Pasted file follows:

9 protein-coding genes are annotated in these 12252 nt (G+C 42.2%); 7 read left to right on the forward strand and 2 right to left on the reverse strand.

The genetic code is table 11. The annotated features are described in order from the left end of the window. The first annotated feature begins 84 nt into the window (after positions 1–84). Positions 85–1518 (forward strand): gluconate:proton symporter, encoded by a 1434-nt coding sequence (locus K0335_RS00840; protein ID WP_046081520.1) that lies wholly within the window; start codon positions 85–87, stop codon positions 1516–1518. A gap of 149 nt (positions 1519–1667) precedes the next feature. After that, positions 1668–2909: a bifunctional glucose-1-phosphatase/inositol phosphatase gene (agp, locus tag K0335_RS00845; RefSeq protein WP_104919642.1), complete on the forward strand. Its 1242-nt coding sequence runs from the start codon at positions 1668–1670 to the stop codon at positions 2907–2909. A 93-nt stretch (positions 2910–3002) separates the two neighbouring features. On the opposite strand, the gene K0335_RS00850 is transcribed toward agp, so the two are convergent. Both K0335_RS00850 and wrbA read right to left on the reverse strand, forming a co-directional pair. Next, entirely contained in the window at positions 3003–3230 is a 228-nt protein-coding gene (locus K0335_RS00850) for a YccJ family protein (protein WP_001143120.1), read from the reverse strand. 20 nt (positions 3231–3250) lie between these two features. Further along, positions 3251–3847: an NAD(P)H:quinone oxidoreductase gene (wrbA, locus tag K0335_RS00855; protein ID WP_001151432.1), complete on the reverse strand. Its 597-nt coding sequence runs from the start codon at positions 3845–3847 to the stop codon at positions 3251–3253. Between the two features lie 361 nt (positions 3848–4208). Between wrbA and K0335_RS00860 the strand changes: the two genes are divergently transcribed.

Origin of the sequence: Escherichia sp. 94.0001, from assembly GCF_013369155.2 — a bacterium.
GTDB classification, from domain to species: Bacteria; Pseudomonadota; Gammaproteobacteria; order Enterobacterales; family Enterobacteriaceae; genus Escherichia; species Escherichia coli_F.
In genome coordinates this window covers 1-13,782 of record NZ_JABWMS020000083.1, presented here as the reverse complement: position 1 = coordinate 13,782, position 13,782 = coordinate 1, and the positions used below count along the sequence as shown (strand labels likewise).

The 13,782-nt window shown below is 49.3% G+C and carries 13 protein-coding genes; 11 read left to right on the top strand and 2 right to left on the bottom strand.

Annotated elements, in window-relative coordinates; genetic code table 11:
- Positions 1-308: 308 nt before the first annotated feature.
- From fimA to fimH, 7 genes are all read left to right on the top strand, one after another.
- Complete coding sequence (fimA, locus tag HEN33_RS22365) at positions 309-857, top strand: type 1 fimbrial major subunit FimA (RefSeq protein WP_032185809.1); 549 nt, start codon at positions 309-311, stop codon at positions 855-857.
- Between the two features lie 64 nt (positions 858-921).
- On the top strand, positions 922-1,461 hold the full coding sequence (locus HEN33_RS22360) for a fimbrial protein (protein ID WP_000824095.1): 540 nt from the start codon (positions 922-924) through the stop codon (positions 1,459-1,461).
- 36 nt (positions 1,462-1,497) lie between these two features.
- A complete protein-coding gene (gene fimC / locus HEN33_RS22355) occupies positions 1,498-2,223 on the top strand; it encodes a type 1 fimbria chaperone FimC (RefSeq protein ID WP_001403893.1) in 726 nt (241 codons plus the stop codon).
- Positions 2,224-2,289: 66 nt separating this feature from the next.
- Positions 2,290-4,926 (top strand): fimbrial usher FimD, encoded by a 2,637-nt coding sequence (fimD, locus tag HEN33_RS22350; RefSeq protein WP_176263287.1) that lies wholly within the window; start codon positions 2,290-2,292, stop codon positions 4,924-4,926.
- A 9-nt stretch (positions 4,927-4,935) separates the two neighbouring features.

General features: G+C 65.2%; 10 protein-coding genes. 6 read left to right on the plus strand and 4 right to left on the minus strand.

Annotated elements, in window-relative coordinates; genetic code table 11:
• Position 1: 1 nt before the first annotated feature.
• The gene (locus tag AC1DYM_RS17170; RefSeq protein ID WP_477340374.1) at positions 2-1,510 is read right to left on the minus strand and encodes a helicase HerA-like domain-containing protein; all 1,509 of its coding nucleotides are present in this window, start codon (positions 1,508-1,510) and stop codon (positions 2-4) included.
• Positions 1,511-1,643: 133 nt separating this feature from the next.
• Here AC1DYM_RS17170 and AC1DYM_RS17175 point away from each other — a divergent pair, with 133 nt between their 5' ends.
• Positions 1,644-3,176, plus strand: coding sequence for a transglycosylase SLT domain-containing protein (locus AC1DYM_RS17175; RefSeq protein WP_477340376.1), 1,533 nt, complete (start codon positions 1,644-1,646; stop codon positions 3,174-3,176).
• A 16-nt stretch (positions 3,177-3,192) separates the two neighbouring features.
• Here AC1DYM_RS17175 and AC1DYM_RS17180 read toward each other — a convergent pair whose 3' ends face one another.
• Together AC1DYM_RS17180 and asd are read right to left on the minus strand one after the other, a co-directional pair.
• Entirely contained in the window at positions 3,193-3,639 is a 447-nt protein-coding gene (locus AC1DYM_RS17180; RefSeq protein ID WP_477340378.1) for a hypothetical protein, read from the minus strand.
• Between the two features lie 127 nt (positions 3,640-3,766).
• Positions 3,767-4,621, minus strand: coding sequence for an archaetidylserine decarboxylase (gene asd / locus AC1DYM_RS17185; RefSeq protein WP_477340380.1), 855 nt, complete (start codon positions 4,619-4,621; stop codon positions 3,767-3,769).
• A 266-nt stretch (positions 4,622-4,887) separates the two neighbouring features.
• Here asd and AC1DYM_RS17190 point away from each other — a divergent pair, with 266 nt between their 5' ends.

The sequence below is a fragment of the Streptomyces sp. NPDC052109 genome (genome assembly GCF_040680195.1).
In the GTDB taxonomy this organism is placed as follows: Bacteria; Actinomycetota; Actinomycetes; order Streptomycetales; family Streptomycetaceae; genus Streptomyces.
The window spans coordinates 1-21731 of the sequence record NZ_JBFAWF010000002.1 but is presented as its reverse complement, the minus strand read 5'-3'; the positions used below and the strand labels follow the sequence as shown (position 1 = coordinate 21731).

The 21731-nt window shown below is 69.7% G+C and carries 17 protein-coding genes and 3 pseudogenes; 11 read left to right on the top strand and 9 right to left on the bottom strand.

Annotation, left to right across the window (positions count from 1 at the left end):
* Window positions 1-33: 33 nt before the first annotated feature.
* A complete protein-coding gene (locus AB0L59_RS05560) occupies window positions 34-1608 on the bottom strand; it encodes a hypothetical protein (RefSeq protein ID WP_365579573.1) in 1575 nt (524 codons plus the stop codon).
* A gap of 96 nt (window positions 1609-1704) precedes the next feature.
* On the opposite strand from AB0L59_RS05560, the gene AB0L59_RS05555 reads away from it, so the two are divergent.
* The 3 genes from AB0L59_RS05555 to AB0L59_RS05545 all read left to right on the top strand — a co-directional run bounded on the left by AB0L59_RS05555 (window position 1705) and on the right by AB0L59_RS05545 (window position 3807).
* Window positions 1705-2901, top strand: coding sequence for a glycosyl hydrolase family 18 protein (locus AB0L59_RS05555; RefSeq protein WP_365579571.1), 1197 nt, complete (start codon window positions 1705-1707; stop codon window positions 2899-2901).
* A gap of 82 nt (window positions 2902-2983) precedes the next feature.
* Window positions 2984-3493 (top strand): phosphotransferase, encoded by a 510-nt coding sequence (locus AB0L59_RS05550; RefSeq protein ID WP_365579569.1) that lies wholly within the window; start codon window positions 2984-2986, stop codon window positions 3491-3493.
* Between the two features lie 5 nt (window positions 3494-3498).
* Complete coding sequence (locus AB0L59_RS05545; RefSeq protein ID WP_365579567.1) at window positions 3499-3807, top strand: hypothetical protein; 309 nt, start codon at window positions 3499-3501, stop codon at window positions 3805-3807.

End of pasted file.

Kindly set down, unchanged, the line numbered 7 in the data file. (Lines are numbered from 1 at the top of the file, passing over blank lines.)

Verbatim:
Annotated elements, in window-relative coordinates; genetic code table 11: